She includes designs of different scales in her drawings, which are created using plastic disks (spirographs which are still sold in the streets of our towns and villages). The distribution of these designs does not follow a certain order; except the necessity of pictorial balance and interest. The other more important part of her imagery is the splashes and drips of ink on paper. These were created through snow (one of the mediums as described in the captions of her works), and as the artist explains that she put the wasli paper in rain, hails or snow and then added ink, which spread and set depending upon the snow or rain drops on the paper; “the random splatters of precipitation have a strange orderly pattern, and I intervene with my orderly splatters that have a strange randomness”.



Thus her work, in an interesting way, becomes a combination of the artist’s intention, intervention and action. The work moves from convincingly-rendered images to geometric shapes to pure abstract marks. Most paintings in the exhibition are constructed through this course. The other part of exhibition comprises of drawings made on tracing sheets combined as overlapped collages. In these works, photographs of her past are converted into line drawings and joined together without any logical or factual sequence. The third part of the exhibition is the series of sketchbook drawings executed during her travel from one state to the other in America.

Actually the whole exhibition of Aqsa Shakil can be summarised into one simple word — memory. Her work is based upon her past spent at different locations, either a distant one (in Pakistan) or immediate one (travel in USA since 2014). But everything comes back to recreating observations, feelings and experiences of a time that is lost in reality but still alive as it is recollected and reconstructed. Recalling the past is at the same time a pleasant and painful exercise. Yet when the past is resurrected, it often comes in the form of fragments: diffused, overlapped and crowded with unnecessary and strange segments.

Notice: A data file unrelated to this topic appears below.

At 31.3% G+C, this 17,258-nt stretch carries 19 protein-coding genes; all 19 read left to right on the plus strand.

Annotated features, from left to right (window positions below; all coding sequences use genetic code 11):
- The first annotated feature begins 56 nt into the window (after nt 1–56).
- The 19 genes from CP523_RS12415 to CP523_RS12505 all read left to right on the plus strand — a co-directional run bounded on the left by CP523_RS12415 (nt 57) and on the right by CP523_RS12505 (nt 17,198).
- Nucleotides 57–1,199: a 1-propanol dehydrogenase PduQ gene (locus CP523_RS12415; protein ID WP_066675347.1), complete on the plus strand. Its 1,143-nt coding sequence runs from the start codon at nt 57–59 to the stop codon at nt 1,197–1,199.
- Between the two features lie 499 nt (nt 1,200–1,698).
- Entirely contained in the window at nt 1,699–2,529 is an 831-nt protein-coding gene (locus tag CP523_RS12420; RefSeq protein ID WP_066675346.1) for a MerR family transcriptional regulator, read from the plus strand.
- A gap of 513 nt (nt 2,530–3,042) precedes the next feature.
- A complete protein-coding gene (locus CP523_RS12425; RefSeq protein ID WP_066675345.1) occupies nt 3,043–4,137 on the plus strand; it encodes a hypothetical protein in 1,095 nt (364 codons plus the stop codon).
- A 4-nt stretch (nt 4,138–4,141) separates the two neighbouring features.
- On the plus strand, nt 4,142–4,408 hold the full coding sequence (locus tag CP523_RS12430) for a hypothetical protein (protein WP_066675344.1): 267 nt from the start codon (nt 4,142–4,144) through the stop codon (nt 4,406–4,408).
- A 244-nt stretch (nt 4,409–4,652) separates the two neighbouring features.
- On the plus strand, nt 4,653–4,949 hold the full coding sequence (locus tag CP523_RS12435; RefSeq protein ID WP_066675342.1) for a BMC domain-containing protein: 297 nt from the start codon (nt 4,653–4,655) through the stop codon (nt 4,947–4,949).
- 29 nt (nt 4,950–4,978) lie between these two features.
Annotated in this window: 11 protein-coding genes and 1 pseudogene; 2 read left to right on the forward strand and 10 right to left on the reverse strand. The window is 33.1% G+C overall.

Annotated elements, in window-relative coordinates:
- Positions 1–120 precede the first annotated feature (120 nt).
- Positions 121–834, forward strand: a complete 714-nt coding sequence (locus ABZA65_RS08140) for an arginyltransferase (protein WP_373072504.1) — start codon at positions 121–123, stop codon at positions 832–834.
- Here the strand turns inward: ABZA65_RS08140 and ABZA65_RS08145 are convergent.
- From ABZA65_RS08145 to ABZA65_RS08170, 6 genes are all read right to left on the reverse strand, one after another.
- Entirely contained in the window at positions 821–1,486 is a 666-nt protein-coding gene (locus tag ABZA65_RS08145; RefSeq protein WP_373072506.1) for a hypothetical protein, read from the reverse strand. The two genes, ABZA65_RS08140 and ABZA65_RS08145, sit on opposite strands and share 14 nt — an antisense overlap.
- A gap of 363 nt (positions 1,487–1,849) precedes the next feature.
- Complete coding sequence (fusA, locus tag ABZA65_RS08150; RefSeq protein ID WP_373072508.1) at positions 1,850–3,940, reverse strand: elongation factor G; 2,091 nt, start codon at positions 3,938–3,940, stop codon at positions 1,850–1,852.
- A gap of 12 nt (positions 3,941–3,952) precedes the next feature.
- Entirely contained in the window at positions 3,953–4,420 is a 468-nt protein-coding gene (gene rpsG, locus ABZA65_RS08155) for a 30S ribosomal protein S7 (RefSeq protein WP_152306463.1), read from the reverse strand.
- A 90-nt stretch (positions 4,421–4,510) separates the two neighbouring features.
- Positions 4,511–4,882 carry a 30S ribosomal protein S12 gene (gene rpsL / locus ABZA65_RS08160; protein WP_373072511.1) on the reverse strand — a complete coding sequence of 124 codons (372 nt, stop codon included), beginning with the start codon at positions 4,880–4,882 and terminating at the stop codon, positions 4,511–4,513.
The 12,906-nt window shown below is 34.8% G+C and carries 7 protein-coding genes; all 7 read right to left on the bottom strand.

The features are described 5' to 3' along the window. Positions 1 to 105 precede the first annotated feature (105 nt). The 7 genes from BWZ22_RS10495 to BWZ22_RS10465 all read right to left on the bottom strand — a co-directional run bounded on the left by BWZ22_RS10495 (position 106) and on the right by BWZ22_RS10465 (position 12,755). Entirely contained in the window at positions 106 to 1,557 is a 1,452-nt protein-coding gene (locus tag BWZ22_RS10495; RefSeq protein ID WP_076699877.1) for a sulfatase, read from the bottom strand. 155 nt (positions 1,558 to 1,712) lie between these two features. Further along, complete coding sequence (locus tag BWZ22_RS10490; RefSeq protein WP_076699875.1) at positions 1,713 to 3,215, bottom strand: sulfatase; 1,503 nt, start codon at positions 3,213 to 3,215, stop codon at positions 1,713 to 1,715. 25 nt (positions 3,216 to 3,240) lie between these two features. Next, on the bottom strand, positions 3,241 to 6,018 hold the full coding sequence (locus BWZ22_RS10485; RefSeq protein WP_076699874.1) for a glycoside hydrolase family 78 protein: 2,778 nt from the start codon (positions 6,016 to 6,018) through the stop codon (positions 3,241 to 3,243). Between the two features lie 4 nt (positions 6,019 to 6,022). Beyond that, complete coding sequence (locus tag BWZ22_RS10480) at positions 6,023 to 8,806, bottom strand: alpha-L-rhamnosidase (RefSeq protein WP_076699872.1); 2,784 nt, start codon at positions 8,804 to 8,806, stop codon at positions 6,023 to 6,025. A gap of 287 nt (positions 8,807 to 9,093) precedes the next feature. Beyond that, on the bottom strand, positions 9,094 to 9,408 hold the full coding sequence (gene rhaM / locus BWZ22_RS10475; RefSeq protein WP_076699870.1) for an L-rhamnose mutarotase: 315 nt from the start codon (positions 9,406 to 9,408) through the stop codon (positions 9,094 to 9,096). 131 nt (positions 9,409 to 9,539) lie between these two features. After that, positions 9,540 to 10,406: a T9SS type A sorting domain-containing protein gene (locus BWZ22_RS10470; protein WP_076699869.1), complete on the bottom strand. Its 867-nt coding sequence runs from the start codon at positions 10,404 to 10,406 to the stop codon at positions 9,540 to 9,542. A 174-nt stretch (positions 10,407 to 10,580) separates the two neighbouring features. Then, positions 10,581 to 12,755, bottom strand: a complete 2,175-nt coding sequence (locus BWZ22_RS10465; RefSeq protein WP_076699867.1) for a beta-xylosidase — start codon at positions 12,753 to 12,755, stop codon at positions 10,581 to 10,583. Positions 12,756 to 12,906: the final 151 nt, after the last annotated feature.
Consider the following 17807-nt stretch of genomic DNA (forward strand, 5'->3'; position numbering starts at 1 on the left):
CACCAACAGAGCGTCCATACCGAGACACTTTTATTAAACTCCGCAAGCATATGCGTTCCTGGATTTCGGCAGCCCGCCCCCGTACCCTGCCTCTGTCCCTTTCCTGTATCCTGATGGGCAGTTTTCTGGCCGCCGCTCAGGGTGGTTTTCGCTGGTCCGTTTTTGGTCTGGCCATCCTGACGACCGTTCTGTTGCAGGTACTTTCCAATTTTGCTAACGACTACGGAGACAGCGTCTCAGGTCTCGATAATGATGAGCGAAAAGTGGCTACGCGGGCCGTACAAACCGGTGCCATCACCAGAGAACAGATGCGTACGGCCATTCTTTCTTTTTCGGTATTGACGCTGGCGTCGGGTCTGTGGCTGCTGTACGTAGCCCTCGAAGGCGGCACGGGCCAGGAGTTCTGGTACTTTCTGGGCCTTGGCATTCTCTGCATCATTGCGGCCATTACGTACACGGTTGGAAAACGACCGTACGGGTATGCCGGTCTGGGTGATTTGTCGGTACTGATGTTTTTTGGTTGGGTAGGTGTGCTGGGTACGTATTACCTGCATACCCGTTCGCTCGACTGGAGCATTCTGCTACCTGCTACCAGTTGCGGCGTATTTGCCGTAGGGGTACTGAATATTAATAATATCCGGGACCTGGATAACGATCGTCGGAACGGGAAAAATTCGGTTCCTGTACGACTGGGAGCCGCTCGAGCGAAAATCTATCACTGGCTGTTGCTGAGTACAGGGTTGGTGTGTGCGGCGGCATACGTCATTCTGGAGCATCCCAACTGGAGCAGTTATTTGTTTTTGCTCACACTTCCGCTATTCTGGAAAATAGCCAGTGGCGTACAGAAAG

Through her visual vocabulary, Shakil captures the essence of memory in art because, like physical travels, dreams (another kind of voyages) are also journeys into familiar yet unknown territories. Thus the journey to a distant and new land or an event from the past are stored as part of memory that Shakil manages to capture and convey through her medium and techniques. Perhaps it would be relevant to know her background and present situation in order to comprehend her work fully: “I was born in Tanzania, raised in Pakistan, and have had a taste of the Far East, Middle East and Europe. Moving to America has been, let’s just say a piece of cake….My work is heavily influenced by travel. Having been rooted, un-rooted and re-rooted from Tanzania, to Lahore, to Dallas, and now San Francisco, I have a constant inherent obsession of tracing every slipping moment”.

In more than one way, her work represents not only her self and situation (a person who is always on the move) physically or emotionally but a large population of our times which is constantly recreating the past in order to deal with the present both in one’s homeland and outside. Though there hardly exists a difference between the two because with social media the concept of homeland has been transformed tremendously. Now home is where the computer (or smart phone) is, along with its Facebook and Instagram to construct and consolidate the collective unconsciousness envisaged by Carl Gustav Jung in the last century.

Quddus Mirza

Quddus Mirza
The author is an art critic based in Lahore